Julia: My creative process for writing a new book is becoming more established now as I've published over 30 titles and my 3rd author/illustrator book, working on my 4th for Sourcebooks USA right now. An idea for a book usually comes as an image initially. A character arrives, that looks like it has a story to tell. Immediately a title pops into my head, then i'm off... If you've followed Elizabeth and I previously, you'll have seen that we've discussed my 'Style Bible', my sketchbook, my A-Z before. (CLICK HERE to for the article.) This big book holds all the baby seedlings of characters and stories to be told. Currently there are over 30 seeds awaiting watering. They are organised there and periodically revisited when I get a moment. I then take them to full colour character sketches and begin to write. I write quickly and instinctively, knowing the pictures sometimes don't require any text and vice versa. I must admit the concept stage is the very best part of my job. I have sold stories on showing my A-Z to publishers with just one character sketch and a synopsis. I only make stories that I'd loved to have seen as a child.
My favourite media is pencil. 6H to be exact. I carry it around with me and my knife, plus only now an inch is left of my soft grey and red coloured pencils.
Julia: If I had to define Heart Art in three sentences here they are...
I believe every child should be able to see themselves, identify with the themes and hear their voice within a picture book.
There are just some stories that need to be told.
I believe it's my privilege and responsibility and role as an author and illustrator is to illuminate words, suggest the magical and interpret the unspoken.
Julia: The Very Very Very Long Dog began life as Bartleby.
e: What was your path to publication?
Julia: After I graduated from Manchester University I set up a freelance greeting card business. I have worked for M&S, Paperchase and more or less any other high street stationers and books shop you can think of. I eventually had the finances to return to University to study an MA in Illustration at Edinburgh University and was signed by an illustration agency on my graduation day. I cut my teeth through working in educational books to begin with, then moved on through non fiction, to picture books. Some career highlights were being selected as the illustrator for the No.1 Bestseller BBC Children In Need Book 2017, The CuriousTale Of Fi Rex written by a whole host of celebrities, and working with The Gruffalo legend Julia Donaldson on a book named "Don't Call Me Mum". I had the honour of working alongside Vivian French at the University who gave me the tools, confidence and metaphorical shove to write. I have just recently signed with a new agency after working almost exclusively in the USA for 4 years, and will be relaunched in the UK in November.
Julia: This question and your queries about what is Heart Art, may just have the same answer here ... I've always been a creative ever since I was a small child. Expressing myself visually gave me comfort, joy, avenues for exploration and took me on journeys to far away lands, with talking frogs and pirate space robots. I will follow this adventure until my last breath. BUT, unfortunately, I've been told I make my job look easy. It's not. I work more hours than I'll ever admit and my brain is wired 24/7. The responsibility to inspire and delight my intended audience can be overwhelming sometimes. I travel a lot to keep myself sane, visually inspired and constantly inquiring about the needs of my ever changing target market in this often challenging global climate.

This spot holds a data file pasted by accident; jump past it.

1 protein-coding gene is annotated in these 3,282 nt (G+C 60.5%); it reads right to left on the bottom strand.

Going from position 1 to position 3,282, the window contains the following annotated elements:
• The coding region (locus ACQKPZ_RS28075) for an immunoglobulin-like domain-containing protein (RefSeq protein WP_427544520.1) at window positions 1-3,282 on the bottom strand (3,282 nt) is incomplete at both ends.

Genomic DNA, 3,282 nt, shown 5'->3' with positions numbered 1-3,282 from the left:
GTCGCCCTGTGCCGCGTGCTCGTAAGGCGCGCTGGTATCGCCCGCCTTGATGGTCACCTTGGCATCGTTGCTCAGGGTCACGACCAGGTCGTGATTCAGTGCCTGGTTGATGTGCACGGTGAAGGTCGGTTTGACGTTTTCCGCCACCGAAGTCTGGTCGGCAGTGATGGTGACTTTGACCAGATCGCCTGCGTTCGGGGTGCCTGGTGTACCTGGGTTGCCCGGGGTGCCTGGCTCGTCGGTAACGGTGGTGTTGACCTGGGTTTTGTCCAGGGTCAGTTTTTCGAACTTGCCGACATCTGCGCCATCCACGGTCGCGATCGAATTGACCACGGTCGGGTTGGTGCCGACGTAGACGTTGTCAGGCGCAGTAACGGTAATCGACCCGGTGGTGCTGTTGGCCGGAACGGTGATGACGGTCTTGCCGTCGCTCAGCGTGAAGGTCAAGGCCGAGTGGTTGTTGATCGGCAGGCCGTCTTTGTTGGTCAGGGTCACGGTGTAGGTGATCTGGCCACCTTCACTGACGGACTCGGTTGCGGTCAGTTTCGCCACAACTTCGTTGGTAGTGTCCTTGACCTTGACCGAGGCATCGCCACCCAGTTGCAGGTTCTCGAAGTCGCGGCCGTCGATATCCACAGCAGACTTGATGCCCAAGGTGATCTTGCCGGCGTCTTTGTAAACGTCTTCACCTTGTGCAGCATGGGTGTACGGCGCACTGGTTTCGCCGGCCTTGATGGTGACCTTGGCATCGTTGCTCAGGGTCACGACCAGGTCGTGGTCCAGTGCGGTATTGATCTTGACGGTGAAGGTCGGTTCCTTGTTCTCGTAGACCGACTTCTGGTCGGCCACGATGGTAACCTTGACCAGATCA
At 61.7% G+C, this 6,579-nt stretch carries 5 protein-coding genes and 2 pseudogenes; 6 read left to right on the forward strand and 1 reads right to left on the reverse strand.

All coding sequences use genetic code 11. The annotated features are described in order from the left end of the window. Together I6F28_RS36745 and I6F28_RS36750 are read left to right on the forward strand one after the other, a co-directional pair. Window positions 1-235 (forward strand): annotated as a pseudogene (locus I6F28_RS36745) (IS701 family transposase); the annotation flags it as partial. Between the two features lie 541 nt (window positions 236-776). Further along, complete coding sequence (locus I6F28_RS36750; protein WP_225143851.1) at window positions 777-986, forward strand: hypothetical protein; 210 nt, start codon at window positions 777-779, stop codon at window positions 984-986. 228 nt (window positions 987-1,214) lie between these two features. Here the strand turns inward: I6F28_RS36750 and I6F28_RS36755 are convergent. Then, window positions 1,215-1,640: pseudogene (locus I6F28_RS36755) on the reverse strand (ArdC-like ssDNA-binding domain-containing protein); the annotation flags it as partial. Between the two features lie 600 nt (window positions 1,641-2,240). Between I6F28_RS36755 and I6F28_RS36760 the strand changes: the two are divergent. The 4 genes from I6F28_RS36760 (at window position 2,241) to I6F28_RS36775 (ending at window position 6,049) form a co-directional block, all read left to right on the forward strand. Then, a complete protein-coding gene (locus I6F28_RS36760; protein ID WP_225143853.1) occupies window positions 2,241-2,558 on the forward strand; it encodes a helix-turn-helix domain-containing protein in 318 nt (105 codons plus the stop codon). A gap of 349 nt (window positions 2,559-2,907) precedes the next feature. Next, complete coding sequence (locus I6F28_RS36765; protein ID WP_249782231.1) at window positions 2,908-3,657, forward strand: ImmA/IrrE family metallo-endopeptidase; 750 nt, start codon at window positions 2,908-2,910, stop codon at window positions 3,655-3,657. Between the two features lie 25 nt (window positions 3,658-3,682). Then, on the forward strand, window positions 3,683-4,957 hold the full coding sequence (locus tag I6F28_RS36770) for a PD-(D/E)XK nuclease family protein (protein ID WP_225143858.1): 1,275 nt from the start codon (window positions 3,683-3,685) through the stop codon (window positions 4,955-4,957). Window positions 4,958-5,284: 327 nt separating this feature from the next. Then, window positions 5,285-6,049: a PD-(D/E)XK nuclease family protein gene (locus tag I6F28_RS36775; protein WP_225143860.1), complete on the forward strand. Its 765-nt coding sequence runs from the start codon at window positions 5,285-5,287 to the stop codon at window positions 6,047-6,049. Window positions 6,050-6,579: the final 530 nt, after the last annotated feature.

e: Is there something in particular about this story you hope readers will take away with them, perhaps something that isn’t immediately obvious?
Julia: The message is that 'We love our friends not in spite of their flaws, but because of them'.
Julia: My dream job would be to create a wordless book. The ultimate challenge for any illustrator. Here is the interview from Tiny Owl about my thoughts on the subject...
Wordless books transcend language barriers
Our industry is lucky to be championed by publishers, educationalists and parents that understand and actively promote the importance of sharing a book with a child as early as possible. In my experience, even sharing a book with words with a very young child is often edited to reduce the vocabulary until their literary comprehension advances. I personally devoured picture books before I could read or spell, specifically Richard Scarry’s books filled with endless details to discover. I actually ate one page because I loved it so very much, behaviour I don’t condone!
A wordless book passes on incredible gifts to whoever turns the first page… A wordless book is the ultimate visual communication tool that encourages, sometimes demands, the viewer’s interaction. One has the opportunity and creative freedom to become the narrator, and potentially the same book may never be described the same way twice. A wordless book is a springboard for personal interpretation, allowing the reader to hear their own voice and personally identify with the protagonist and themes. Wordless books transcend language barriers, breach learning gaps and plant the seeds of adventure into the youngest of hearts. They are masterclasses in beauty and narrative, expanding the visual, verbal and empathetic vocabulary of any child. I’ve witnessed a wordless book being absorbed silently by individuals, and conversely being utilised as a powerful platform for sharing excited questions, taking whole classrooms on unforgettable journeys of wonder.
A wordless book is simply a legacy of enchantment.
If you'd like to learn more about Julia, visit her on Instagram, Twitter, or her website at JuliaPatton.co.uk. Thanks for sharing, Julia!